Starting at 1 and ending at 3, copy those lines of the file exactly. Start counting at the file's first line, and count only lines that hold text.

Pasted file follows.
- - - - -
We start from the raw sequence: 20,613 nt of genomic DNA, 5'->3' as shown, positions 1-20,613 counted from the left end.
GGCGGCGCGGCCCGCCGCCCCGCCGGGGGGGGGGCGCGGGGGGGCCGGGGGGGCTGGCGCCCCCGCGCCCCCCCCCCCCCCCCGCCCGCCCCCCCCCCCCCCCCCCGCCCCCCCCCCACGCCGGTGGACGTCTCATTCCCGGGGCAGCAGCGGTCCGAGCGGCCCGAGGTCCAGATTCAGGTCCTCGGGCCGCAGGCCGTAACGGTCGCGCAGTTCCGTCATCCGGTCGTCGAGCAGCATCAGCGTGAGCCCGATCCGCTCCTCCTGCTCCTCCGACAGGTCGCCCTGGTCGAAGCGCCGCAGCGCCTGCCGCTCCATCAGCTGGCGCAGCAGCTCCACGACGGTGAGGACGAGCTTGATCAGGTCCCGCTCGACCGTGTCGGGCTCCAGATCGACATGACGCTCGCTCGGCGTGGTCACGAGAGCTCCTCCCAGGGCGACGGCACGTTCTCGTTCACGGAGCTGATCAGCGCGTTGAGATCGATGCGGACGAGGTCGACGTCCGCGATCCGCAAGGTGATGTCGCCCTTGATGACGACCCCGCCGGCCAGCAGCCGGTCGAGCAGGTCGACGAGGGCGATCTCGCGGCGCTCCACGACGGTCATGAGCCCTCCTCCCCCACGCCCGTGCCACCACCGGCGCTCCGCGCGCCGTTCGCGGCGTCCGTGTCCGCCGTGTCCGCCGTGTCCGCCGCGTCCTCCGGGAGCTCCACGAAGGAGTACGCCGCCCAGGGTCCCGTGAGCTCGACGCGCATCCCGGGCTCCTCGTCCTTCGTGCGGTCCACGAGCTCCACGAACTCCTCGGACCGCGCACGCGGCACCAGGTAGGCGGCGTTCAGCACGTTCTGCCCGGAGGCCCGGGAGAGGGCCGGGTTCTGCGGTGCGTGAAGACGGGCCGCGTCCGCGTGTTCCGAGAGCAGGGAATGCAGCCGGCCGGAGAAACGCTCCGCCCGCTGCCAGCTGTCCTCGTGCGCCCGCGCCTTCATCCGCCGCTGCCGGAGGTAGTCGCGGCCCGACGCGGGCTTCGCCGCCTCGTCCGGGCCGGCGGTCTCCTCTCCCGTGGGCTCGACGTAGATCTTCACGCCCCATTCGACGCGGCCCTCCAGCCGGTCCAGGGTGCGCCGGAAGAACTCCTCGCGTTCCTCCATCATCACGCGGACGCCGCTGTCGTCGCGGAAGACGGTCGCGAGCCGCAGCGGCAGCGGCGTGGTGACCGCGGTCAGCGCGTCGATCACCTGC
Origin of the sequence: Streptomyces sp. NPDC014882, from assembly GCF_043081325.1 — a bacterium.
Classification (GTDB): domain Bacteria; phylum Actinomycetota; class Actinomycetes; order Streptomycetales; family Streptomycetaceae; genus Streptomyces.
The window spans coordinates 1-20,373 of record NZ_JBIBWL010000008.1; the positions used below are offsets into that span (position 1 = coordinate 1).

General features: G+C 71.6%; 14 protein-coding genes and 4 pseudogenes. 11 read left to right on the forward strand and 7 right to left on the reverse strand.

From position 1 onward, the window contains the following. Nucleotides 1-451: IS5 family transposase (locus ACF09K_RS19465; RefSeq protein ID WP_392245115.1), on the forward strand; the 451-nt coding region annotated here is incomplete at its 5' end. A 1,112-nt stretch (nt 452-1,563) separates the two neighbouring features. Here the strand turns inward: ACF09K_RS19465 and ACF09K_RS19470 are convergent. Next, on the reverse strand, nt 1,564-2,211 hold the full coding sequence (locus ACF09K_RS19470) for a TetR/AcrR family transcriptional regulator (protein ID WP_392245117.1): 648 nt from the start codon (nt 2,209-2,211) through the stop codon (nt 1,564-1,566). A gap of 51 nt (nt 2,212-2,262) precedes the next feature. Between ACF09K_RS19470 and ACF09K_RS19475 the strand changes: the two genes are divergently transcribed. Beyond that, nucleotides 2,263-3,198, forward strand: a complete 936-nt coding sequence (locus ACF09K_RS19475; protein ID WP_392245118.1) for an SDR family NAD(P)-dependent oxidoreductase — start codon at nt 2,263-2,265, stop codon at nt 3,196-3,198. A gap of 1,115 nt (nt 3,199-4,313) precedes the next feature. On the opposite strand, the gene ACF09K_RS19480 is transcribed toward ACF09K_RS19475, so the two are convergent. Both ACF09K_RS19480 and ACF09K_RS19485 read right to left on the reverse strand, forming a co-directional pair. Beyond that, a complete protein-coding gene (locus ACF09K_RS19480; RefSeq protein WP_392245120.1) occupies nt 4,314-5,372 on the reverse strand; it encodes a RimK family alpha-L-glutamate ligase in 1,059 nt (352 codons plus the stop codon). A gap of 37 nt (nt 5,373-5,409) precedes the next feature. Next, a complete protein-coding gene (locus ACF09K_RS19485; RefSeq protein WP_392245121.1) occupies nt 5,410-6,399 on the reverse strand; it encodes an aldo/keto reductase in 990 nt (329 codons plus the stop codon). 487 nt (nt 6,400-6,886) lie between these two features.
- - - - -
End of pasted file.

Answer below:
We start from the raw sequence: 20,613 nt of genomic DNA, 5'->3' as shown, positions 1-20,613 counted from the left end.
GGCGGCGCGGCCCGCCGCCCCGCCGGGGGGGGGGCGCGGGGGGGCCGGGGGGGCTGGCGCCCCCGCGCCCCCCCCCCCCCCCCGCCCGCCCCCCCCCCCCCCCCCCGCCCCCCCCCCACGCCGGTGGACGTCTCATTCCCGGGGCAGCAGCGGTCCGAGCGGCCCGAGGTCCAGATTCAGGTCCTCGGGCCGCAGGCCGTAACGGTCGCGCAGTTCCGTCATCCGGTCGTCGAGCAGCATCAGCGTGAGCCCGATCCGCTCCTCCTGCTCCTCCGACAGGTCGCCCTGGTCGAAGCGCCGCAGCGCCTGCCGCTCCATCAGCTGGCGCAGCAGCTCCACGACGGTGAGGACGAGCTTGATCAGGTCCCGCTCGACCGTGTCGGGCTCCAGATCGACATGACGCTCGCTCGGCGTGGTCACGAGAGCTCCTCCCAGGGCGACGGCACGTTCTCGTTCACGGAGCTGATCAGCGCGTTGAGATCGATGCGGACGAGGTCGACGTCCGCGATCCGCAAGGTGATGTCGCCCTTGATGACGACCCCGCCGGCCAGCAGCCGGTCGAGCAGGTCGACGAGGGCGATCTCGCGGCGCTCCACGACGGTCATGAGCCCTCCTCCCCCACGCCCGTGCCACCACCGGCGCTCCGCGCGCCGTTCGCGGCGTCCGTGTCCGCCGTGTCCGCCGTGTCCGCCGCGTCCTCCGGGAGCTCCACGAAGGAGTACGCCGCCCAGGGTCCCGTGAGCTCGACGCGCATCCCGGGCTCCTCGTCCTTCGTGCGGTCCACGAGCTCCACGAACTCCTCGGACCGCGCACGCGGCACCAGGTAGGCGGCGTTCAGCACGTTCTGCCCGGAGGCCCGGGAGAGGGCCGGGTTCTGCGGTGCGTGAAGACGGGCCGCGTCCGCGTGTTCCGAGAGCAGGGAATGCAGCCGGCCGGAGAAACGCTCCGCCCGCTGCCAGCTGTCCTCGTGCGCCCGCGCCTTCATCCGCCGCTGCCGGAGGTAGTCGCGGCCCGACGCGGGCTTCGCCGCCTCGTCCGGGCCGGCGGTCTCCTCTCCCGTGGGCTCGACGTAGATCTTCACGCCCCATTCGACGCGGCCCTCCAGCCGGTCCAGGGTGCGCCGGAAGAACTCCTCGCGTTCCTCCATCATCACGCGGACGCCGCTGTCGTCGCGGAAGACGGTCGCGAGCCGCAGCGGCAGCGGCGTGGTGACCGCGGTCAGCGCGTCGATCACCTGC
Origin of the sequence: Streptomyces sp. NPDC014882, from assembly GCF_043081325.1 — a bacterium.